North American cloud photos seen in television weathercasts usually have been made by American satellites known as Geostationary Operational Environmental Satellites (GOES).
Earth is ensnared today under a thick spider web of orbits. Satellites with different assignments fly at different altitudes.
|Altitude Miles||Satellite Types
|100-300||shuttles, space stations, spysats, navsats, hamsats
|300-600||weather sats, photo sats
|600-1,200||spysats, military comsats, hamsats
|22,300 (stationary)||communications, broadcast, weather
|250-50,000 (elliptical)||early-warning, Molniya broadcast, communications, spysats, hamsats
U.S. space shuttles are manned satellites of Earth. They usually fly at altitudes around 200 miles above Earth. Rarely, they fly near 400 miles altitude. When in orbit, a space shuttle circles Earth above the equator at a speed of 17,000 mph. Each circuit around Earth takes about 90 minutes and the crew sees a sunrise or sunset about every 45 minutes.
Russia's orbiting space station Mir is another example of a manned satellite. It maintains its own orbit just above 200 miles altitude. The International Space Station being constructed in orbit also is a manned satellite operating at about the same altitiude.
Shuttles and stations fly in equatorial orbits.
Russian and American navigation satellites guide ships at sea from 100 to 300 miles altitude.
Photo-intelligence (PHOTOINT) satellites shoot clear pictures and infrared images of installations on the ground from the same altitude range.
Radar images of targets on Earth's oceans are recorded at these altitudes.
Civilian photography satellites, such as the American Landsat and the French Spot, orbit at altitudes ranging from 300 to 600 miles. American NOAA and Russian Meteor weather satellites are at these same altitudes.
Spysats and military communications satellites dominate space from 600 to 1,200 miles altitude. The spysats gather electronic intelligence (ELINT), signal intelligence (SIGINT) and radar intelligence (RADINT). Hamsats also operate there.
Science research satellites do much of their work at altitudes between 3,000 and 6,000 miles above Earth. Their findings are radioed to Earth as telemetry data.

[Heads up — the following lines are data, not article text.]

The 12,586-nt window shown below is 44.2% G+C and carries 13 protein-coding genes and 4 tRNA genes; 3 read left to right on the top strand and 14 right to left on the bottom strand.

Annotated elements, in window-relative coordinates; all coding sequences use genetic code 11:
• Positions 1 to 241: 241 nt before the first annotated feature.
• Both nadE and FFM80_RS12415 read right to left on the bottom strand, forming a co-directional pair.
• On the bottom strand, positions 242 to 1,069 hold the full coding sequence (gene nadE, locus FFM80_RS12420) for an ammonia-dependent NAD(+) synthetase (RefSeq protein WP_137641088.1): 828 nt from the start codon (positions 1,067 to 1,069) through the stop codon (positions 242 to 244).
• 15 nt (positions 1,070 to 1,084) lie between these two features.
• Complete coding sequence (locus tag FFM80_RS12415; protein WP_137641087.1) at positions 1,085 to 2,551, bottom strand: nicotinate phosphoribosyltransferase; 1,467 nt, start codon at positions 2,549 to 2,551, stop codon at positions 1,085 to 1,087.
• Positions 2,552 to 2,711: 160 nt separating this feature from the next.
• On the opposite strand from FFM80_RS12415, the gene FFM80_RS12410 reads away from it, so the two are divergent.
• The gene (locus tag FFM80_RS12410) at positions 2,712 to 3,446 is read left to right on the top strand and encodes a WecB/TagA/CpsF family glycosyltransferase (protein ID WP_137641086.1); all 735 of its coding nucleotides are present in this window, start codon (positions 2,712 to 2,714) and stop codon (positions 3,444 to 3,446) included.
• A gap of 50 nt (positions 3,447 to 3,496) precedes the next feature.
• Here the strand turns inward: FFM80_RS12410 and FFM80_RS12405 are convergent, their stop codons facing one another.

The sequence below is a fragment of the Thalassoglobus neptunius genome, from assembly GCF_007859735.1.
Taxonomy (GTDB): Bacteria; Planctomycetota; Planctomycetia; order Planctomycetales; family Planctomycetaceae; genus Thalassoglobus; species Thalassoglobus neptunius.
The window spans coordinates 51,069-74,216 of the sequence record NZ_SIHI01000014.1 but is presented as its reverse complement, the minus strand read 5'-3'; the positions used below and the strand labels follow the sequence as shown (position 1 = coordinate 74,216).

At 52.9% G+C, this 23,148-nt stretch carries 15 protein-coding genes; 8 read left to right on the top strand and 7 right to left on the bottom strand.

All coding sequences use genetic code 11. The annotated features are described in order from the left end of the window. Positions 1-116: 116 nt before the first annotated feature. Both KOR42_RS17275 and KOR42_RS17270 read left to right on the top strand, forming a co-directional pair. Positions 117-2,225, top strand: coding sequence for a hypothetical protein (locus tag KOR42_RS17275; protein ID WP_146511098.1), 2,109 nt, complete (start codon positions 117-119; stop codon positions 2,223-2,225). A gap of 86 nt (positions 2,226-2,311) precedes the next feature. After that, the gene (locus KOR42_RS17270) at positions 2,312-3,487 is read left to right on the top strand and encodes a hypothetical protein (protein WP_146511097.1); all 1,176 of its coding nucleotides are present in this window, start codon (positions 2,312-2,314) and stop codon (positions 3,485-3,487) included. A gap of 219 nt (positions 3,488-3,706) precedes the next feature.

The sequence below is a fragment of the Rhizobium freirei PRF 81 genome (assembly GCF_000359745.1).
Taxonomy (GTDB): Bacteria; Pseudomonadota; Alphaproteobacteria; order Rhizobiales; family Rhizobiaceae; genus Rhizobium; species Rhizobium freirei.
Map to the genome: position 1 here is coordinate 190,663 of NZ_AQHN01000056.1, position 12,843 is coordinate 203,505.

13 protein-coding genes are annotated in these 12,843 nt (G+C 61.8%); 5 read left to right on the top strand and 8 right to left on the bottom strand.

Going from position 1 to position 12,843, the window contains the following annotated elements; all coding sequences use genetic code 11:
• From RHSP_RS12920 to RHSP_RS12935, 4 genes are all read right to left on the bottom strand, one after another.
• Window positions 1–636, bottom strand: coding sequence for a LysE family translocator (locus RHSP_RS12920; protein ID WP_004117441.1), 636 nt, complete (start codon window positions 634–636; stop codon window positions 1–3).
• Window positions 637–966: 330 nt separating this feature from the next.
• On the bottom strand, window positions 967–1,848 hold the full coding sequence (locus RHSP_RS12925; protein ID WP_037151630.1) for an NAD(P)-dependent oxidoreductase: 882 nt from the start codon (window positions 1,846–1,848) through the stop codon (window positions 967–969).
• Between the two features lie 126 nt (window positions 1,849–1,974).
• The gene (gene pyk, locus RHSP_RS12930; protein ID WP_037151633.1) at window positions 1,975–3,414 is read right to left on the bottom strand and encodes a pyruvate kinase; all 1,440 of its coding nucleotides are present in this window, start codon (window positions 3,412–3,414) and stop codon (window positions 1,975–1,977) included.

From 6,000 to 12,000 miles altitude, navigation satellites operate. Best known are the U.S. global-positioning system (GPS) and Russia's equivalent GLONASS satellites.
As described above, the so-called Clarke Belt is the region of space 22,300 miles above Earth where satellites seem stationary above the rotating Earth. Best known occupants of the Clarke Belt are the many domestic and international TV broadcast, weather reporting and communications satellites.
TDRS, SDRN, DSCS and UHF
Inmarsats are examples among many non-broadcast communications satellites in the Clarke Belt. Europe's Meteosat and America's GOES are weather satellites in stationary orbits. At the same altitudes, but less-well known, are satellites such as NASA's TDRS (Tracking and Data Relay Satellites), Russia's similar Satellite Data Relay Network (SDRN), U.S. Milstar military communications satellites, the Pentagon's Defense Satellite Communications System (DSCS) and the U.S. Navy's Fltsatcom and Ultra High Frequency (UHF) communications satellites.
The Russians have a series of communications satellites, known as Molniya, in long elliptical orbits which repeatedly carry them out beyond 22,000 miles before they swing back to within 1,000 miles of Earth's surface. Molniyas relay television broadcasts as well as man-in-space and military communications.
Other satellites in such elliptical orbits range from as close as 250 miles out to 60,000 miles. They include intelligence-agency communications craft and early-warning satellites which would report a launch of nuclear weapons.